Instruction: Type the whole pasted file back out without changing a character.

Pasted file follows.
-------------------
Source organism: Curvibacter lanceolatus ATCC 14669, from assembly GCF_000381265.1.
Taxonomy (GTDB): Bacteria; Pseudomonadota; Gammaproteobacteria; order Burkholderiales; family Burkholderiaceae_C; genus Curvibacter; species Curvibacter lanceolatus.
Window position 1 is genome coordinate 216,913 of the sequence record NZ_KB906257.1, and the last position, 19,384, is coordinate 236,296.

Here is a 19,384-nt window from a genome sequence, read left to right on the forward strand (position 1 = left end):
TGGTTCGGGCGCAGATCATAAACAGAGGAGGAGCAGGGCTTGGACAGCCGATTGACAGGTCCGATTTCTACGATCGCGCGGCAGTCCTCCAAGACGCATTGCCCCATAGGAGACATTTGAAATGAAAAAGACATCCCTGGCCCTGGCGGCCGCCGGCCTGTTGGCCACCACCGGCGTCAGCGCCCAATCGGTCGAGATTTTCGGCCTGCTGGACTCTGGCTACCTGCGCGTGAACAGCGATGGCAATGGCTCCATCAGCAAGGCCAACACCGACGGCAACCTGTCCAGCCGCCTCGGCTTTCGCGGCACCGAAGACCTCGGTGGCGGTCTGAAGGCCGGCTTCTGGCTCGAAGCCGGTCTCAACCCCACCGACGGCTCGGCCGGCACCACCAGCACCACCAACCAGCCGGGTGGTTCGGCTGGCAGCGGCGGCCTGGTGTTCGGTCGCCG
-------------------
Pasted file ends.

Source organism: Curvibacter lanceolatus ATCC 14669, from assembly GCF_000381265.1.
Taxonomy (GTDB): Bacteria; Pseudomonadota; Gammaproteobacteria; order Burkholderiales; family Burkholderiaceae_C; genus Curvibacter; species Curvibacter lanceolatus.
Window position 1 is genome coordinate 216,913 of the sequence record NZ_KB906257.1, and the last position, 19,384, is coordinate 236,296.

Here is a 19,384-nt window from a genome sequence, read left to right on the forward strand (position 1 = left end):
TGGTTCGGGCGCAGATCATAAACAGAGGAGGAGCAGGGCTTGGACAGCCGATTGACAGGTCCGATTTCTACGATCGCGCGGCAGTCCTCCAAGACGCATTGCCCCATAGGAGACATTTGAAATGAAAAAGACATCCCTGGCCCTGGCGGCCGCCGGCCTGTTGGCCACCACCGGCGTCAGCGCCCAATCGGTCGAGATTTTCGGCCTGCTGGACTCTGGCTACCTGCGCGTGAACAGCGATGGCAATGGCTCCATCAGCAAGGCCAACACCGACGGCAACCTGTCCAGCCGCCTCGGCTTTCGCGGCACCGAAGACCTCGGTGGCGGTCTGAAGGCCGGCTTCTGGCTCGAAGCCGGTCTCAACCCCACCGACGGCTCGGCCGGCACCACCAGCACCACCAACCAGCCGGGTGGTTCGGCTGGCAGCGGCGGCCTGGTGTTCGGTCGCCG